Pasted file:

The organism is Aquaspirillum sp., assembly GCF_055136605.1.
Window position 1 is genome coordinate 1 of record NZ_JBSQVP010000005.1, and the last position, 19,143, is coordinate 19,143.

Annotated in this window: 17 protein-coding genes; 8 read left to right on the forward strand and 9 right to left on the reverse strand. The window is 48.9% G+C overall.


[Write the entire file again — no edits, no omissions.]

The organism is Aquaspirillum sp., assembly GCF_055136605.1.
Window position 1 is genome coordinate 1 of record NZ_JBSQVP010000005.1, and the last position, 19,143, is coordinate 19,143.

Annotated in this window: 17 protein-coding genes; 8 read left to right on the forward strand and 9 right to left on the reverse strand. The window is 48.9% G+C overall.